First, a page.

‘Making moments matter’: Silver Club provides enrichment for individuals with memory loss
Every weekday, adults come to the Turner Senior Resource Center on Plymouth Road for a chance to play games, create artwork or sing along to their favorite tunes. Others just want to spend time with their friends.
They are all part of Silver Club, a program designed to allow individuals with dementia or other forms of memory loss a chance to lead enriching lives.
Today marks the 20th anniversary of the program and, in celebration, Headlines is taking a closer look at how it has impacted club members and their families over the past two decades.
Silver Club was formed in 1998 in conjunction with the opening of the Turner Senior Resource Center. Since its inception, it has expanded to include several unique offerings, depending on a club member’s diagnosis. For instance, the day program runs from 10 a.m. until 3 p.m. Monday through Friday and is designed for individuals with moderate to severe memory loss.
“This program is a vital, stimulating resource for many of our members,” said Shannon Etcheverry, director of Silver Club. “We provide a nurturing environment for them to meet with others who are going through similar challenges, while giving them chances to contribute to meaningful activities.”
The members created artwork that goes went on display this past spring at the Ypsilanti Public Library and, during each holiday season, design greeting cards that are sold to help raise funds and awareness for Silver Club.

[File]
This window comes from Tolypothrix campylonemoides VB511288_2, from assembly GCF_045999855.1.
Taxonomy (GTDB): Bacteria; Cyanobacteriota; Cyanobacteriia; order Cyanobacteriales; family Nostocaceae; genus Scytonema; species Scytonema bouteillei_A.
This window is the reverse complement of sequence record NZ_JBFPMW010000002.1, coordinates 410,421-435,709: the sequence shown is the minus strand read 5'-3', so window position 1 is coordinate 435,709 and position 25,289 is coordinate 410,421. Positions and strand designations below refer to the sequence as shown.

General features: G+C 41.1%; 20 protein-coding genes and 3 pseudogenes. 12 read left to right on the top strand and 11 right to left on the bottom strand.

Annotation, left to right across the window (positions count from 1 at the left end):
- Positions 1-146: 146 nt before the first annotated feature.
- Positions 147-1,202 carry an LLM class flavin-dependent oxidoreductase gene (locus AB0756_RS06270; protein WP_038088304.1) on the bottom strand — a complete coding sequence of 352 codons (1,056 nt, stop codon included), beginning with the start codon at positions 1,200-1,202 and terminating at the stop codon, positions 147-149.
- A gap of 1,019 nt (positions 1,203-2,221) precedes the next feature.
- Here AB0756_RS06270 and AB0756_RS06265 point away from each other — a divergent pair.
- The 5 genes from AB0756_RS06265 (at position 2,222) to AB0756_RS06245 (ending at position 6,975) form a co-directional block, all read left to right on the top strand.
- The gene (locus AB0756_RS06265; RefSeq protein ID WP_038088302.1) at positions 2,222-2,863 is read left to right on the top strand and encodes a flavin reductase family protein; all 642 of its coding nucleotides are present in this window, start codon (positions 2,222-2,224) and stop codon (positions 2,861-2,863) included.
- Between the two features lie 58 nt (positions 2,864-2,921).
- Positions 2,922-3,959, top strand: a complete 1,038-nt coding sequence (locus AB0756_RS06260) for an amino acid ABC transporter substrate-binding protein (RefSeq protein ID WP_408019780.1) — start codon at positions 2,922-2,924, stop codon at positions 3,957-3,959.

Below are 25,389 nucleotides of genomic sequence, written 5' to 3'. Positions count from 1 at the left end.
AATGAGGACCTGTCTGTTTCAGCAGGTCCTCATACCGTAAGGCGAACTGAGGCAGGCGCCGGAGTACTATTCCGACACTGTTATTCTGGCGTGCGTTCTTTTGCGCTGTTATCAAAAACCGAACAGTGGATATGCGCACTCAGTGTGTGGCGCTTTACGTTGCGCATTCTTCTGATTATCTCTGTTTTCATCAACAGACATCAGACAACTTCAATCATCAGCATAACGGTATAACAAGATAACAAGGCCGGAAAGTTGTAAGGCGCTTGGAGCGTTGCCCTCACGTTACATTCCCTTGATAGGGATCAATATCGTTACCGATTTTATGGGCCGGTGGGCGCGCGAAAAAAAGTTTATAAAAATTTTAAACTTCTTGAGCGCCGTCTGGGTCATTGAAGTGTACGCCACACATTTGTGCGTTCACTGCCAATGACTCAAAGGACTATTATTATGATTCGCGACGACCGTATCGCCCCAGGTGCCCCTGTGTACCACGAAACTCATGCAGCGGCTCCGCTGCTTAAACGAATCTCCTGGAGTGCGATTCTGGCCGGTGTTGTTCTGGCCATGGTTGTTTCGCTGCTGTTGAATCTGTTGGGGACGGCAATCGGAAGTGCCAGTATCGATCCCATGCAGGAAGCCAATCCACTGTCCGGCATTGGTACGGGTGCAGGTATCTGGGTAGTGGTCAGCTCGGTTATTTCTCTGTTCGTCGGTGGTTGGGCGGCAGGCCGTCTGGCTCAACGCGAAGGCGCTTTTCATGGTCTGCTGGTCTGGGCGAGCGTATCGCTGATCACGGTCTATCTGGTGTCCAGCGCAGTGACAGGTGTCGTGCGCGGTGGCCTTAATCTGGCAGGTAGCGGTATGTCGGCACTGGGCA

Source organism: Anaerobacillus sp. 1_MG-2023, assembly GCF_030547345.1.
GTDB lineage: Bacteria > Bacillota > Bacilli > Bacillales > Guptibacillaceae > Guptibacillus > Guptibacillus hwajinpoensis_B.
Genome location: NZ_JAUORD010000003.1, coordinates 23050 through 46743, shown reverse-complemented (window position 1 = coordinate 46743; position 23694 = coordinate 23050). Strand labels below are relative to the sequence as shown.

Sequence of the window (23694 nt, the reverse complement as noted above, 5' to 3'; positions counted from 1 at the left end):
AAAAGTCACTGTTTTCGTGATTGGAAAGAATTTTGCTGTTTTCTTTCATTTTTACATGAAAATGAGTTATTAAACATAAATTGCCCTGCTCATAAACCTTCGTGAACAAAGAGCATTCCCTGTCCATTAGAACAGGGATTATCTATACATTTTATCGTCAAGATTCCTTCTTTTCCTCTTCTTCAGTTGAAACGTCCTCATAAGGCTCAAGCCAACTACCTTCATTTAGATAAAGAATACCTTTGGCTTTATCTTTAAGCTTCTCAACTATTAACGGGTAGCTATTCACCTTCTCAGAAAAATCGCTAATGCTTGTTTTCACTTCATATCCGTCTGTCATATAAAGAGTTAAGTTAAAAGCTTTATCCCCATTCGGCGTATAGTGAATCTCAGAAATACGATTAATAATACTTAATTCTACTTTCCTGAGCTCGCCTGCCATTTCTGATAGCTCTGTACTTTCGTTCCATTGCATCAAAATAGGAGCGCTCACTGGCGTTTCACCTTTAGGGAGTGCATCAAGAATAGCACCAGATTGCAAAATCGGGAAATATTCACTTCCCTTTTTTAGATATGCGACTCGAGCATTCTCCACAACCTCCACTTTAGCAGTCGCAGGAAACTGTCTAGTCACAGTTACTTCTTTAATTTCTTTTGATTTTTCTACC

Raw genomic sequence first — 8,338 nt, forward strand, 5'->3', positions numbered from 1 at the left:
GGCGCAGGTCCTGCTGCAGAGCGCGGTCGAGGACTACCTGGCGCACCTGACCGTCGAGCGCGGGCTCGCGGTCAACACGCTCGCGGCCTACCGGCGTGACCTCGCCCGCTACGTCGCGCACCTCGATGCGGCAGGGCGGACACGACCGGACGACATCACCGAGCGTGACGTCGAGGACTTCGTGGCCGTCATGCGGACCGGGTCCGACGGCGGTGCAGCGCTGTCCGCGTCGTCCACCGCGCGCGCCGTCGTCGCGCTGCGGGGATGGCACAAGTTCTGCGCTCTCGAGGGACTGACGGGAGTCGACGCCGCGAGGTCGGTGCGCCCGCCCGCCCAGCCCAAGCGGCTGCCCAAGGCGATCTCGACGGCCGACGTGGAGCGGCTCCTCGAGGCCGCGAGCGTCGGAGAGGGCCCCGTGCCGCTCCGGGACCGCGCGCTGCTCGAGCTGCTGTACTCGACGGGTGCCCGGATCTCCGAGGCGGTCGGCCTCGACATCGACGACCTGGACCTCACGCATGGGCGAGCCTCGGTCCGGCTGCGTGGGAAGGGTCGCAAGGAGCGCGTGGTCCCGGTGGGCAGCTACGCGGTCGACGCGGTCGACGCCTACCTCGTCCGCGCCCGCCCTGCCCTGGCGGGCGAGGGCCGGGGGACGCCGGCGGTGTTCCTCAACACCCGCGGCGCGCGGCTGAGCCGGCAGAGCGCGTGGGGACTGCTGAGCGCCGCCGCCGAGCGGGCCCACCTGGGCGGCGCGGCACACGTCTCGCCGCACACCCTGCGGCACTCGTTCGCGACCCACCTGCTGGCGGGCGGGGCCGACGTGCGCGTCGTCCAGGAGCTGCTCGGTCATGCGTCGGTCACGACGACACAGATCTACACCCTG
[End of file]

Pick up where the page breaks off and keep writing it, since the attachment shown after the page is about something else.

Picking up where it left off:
But to Etcheverry, it’s the music therapy programs, physical fitness activities and gardening opportunities that stand out the most.
“You get to see people smiling and completing goals that they struggled to complete before coming here,” she said. “We’re making moments matter.”
A learning opportunity
Other programs offered by Silver Club are geared toward those who are in the early stages of Alzheimer’s or other forms of dementia.
“We offer members a number of educational opportunities,” said Etcheverry. “This is when we help them learn the latest science behind memory loss and pass along coping strategies and other mechanisms that will allow them to live well while managing their diagnosis.”
Silver Club has also created group sessions for members with similar interests. There is a coffeehouse group that carries out small topical discussions, while the Elderberry Club is designed specifically for women who take field trips to the U-M Museum of Art and participate in volunteer opportunities.
Focused on family
Silver Club has six regular staff members — including social workers and memory loss specialists — along with several part-time volunteers. They are all committed to creating a family-like atmosphere.
It’s a comforting environment that is appreciated by club members who attend the programs regularly. However, Silver Club has proven vital to family members, as well.
“Our members often require constant attention at home,” Etcheverry said. “So our programs offer caretakers a chance to go to work, run some errands or simply enjoy some alone time. We hear all the time how important that is.”
In the end, Silver Club gives everyone a glimpse into what’s possible for adults and families, even after a life-altering diagnosis.
“Memory loss or dementia doesn’t mean that your life is over,” Etcheverry said. “Our members prove every day that there are experiences and activities out there that give everyone a purpose. We’re honored to help them carry those out.”